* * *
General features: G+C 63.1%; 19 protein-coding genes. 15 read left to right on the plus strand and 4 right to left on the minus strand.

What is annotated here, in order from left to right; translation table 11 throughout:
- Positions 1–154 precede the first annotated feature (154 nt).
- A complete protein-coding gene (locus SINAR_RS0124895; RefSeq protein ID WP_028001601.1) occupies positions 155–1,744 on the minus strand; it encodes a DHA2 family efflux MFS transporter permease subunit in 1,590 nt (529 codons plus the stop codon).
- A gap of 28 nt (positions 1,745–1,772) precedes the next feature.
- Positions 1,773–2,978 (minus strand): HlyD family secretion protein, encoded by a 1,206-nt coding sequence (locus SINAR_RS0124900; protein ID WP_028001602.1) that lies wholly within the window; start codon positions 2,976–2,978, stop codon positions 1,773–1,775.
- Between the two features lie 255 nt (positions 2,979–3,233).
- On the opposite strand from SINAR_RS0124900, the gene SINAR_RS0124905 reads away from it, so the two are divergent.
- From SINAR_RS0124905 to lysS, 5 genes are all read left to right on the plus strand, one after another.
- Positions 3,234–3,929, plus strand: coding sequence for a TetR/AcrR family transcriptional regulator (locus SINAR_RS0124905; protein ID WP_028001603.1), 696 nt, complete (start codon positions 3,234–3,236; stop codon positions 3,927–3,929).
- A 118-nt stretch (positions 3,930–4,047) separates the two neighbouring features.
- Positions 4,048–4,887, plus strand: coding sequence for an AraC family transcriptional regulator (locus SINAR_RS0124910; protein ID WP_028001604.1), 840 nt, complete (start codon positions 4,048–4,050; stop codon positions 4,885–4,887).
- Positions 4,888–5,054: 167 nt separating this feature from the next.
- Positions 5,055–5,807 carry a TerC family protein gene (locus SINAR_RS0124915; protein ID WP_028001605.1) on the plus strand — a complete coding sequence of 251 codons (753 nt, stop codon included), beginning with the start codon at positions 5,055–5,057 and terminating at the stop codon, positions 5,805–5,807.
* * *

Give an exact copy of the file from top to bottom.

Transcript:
General features: G+C 63.1%; 19 protein-coding genes. 15 read left to right on the plus strand and 4 right to left on the minus strand.

What is annotated here, in order from left to right; translation table 11 throughout:
- Positions 1–154 precede the first annotated feature (154 nt).
- A complete protein-coding gene (locus SINAR_RS0124895; RefSeq protein ID WP_028001601.1) occupies positions 155–1,744 on the minus strand; it encodes a DHA2 family efflux MFS transporter permease subunit in 1,590 nt (529 codons plus the stop codon).
- A gap of 28 nt (positions 1,745–1,772) precedes the next feature.
- Positions 1,773–2,978 (minus strand): HlyD family secretion protein, encoded by a 1,206-nt coding sequence (locus SINAR_RS0124900; protein ID WP_028001602.1) that lies wholly within the window; start codon positions 2,976–2,978, stop codon positions 1,773–1,775.
- Between the two features lie 255 nt (positions 2,979–3,233).
- On the opposite strand from SINAR_RS0124900, the gene SINAR_RS0124905 reads away from it, so the two are divergent.
- From SINAR_RS0124905 to lysS, 5 genes are all read left to right on the plus strand, one after another.
- Positions 3,234–3,929, plus strand: coding sequence for a TetR/AcrR family transcriptional regulator (locus SINAR_RS0124905; protein ID WP_028001603.1), 696 nt, complete (start codon positions 3,234–3,236; stop codon positions 3,927–3,929).
- A 118-nt stretch (positions 3,930–4,047) separates the two neighbouring features.
- Positions 4,048–4,887, plus strand: coding sequence for an AraC family transcriptional regulator (locus SINAR_RS0124910; protein ID WP_028001604.1), 840 nt, complete (start codon positions 4,048–4,050; stop codon positions 4,885–4,887).
- Positions 4,888–5,054: 167 nt separating this feature from the next.
- Positions 5,055–5,807 carry a TerC family protein gene (locus SINAR_RS0124915; protein ID WP_028001605.1) on the plus strand — a complete coding sequence of 251 codons (753 nt, stop codon included), beginning with the start codon at positions 5,055–5,057 and terminating at the stop codon, positions 5,805–5,807.